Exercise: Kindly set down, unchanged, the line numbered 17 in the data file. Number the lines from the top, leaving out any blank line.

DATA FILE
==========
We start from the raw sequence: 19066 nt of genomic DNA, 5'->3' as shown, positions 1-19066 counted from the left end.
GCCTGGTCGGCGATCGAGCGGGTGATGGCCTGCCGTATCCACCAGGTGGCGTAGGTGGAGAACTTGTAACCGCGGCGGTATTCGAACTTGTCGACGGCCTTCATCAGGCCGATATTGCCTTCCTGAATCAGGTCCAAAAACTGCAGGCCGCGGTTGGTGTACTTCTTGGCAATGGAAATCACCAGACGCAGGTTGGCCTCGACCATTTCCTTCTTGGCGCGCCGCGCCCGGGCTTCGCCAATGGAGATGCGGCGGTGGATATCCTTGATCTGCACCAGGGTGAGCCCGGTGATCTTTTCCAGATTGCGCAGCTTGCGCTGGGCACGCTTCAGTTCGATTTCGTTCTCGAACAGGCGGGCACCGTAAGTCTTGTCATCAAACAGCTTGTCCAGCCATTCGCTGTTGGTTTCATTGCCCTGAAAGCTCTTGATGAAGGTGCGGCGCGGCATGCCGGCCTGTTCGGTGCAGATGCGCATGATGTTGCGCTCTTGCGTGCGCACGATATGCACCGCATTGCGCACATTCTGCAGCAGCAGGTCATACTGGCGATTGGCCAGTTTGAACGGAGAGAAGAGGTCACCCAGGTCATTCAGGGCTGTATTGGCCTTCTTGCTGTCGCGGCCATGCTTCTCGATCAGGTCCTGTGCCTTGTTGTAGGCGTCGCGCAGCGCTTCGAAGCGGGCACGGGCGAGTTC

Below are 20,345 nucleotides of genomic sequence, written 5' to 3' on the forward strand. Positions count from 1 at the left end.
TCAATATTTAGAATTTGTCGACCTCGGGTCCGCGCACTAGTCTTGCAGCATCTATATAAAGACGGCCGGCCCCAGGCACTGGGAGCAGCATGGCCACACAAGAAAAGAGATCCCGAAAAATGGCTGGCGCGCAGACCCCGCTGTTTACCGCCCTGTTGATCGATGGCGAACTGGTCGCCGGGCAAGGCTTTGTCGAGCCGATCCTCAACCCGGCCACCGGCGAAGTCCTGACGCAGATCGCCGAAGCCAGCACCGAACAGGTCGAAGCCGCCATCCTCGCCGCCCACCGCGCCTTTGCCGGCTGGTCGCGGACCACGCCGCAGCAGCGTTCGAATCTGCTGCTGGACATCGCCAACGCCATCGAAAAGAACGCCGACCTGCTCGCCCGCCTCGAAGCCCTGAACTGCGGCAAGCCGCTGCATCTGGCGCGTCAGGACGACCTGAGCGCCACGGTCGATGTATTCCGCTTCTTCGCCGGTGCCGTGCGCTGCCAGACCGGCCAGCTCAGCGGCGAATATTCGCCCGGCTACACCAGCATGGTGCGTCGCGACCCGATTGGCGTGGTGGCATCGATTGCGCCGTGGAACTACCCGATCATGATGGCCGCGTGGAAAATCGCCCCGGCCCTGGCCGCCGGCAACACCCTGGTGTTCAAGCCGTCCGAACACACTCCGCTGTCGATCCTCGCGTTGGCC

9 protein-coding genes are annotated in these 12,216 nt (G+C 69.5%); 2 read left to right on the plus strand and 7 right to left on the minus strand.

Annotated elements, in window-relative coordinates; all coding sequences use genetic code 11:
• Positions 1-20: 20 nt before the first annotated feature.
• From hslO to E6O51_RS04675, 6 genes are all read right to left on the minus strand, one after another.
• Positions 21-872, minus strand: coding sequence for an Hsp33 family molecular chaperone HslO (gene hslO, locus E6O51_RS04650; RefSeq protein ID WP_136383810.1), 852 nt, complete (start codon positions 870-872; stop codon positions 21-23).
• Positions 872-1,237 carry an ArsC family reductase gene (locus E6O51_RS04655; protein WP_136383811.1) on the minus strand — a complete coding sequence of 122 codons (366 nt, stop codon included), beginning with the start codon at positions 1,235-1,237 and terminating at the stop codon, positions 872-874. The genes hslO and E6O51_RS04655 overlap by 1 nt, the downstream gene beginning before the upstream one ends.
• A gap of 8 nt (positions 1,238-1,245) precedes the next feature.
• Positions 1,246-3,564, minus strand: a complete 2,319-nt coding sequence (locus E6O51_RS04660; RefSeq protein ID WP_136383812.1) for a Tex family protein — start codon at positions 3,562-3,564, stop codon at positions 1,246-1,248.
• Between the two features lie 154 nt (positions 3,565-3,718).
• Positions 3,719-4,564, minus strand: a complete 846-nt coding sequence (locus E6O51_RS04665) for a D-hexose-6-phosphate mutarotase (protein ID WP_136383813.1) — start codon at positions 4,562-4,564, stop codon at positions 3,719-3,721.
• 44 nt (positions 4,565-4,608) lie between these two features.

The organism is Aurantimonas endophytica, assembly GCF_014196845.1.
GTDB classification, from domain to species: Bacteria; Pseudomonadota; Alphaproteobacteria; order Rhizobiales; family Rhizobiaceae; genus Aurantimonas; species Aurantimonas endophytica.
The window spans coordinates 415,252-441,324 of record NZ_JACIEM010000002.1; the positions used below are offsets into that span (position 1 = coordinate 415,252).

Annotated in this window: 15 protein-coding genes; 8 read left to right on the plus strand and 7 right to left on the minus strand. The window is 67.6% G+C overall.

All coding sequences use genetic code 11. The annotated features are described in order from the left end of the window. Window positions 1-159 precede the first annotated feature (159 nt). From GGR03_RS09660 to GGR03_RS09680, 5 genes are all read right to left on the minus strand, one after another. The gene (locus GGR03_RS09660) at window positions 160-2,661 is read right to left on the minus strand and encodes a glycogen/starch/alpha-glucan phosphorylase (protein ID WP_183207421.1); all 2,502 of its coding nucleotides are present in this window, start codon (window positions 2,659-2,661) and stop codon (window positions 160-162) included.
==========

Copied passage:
GTDB classification, from domain to species: Bacteria; Pseudomonadota; Alphaproteobacteria; order Rhizobiales; family Rhizobiaceae; genus Aurantimonas; species Aurantimonas endophytica.